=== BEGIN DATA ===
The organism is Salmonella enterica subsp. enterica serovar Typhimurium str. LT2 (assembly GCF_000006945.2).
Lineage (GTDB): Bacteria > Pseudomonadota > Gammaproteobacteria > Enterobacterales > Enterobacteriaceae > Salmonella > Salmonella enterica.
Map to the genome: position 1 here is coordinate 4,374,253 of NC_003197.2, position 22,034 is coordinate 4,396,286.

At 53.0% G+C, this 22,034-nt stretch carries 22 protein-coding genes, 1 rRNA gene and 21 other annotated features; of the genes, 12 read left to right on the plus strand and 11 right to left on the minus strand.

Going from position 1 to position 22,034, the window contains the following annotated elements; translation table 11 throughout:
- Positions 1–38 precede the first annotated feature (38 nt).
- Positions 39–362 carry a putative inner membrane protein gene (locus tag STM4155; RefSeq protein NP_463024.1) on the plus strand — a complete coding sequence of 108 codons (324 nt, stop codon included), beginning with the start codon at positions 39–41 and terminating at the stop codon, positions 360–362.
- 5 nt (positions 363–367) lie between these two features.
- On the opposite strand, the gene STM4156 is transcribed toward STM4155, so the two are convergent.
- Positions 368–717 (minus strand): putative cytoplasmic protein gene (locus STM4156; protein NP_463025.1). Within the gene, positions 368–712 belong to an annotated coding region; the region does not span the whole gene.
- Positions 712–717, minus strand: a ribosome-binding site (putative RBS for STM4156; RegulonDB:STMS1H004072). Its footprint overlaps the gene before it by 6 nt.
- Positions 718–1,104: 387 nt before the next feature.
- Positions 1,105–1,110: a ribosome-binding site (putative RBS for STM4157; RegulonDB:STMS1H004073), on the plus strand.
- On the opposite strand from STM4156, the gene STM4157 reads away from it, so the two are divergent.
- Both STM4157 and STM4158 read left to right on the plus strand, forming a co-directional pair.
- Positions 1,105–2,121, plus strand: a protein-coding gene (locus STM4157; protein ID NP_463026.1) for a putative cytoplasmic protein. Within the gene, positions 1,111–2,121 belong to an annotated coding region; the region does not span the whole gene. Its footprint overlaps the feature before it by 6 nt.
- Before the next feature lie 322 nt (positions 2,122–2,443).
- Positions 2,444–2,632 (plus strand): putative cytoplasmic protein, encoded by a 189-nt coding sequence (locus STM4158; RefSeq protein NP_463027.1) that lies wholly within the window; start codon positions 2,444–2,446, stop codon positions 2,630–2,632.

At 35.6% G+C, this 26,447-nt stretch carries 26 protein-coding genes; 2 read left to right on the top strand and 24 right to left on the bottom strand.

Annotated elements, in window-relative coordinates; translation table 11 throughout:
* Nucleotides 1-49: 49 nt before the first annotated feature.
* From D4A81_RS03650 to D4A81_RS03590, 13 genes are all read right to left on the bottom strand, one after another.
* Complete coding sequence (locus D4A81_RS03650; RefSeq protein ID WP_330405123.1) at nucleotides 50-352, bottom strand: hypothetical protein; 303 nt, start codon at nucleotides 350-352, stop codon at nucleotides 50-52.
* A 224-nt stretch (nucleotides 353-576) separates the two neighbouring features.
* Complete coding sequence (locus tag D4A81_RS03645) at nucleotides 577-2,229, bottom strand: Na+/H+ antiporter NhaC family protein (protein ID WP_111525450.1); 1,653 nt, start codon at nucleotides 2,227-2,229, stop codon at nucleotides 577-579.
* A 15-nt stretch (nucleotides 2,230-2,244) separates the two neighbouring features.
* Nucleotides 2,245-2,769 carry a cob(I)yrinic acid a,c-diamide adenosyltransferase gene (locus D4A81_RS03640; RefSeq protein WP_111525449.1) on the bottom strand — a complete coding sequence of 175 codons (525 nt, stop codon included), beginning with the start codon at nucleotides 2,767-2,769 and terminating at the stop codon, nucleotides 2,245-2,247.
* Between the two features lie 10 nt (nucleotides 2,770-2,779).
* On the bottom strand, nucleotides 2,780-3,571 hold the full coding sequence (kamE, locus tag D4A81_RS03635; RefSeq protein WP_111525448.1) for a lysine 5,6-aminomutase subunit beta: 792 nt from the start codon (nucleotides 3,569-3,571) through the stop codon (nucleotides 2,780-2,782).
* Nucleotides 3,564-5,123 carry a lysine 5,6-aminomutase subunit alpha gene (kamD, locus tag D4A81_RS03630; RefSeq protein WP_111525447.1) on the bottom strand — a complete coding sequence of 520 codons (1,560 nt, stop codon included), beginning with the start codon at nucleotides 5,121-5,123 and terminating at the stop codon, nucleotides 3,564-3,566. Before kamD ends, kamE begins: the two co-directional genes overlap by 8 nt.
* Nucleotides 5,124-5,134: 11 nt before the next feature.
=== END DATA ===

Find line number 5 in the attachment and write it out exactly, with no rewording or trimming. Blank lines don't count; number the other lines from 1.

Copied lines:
Going from position 1 to position 22,034, the window contains the following annotated elements; translation table 11 throughout: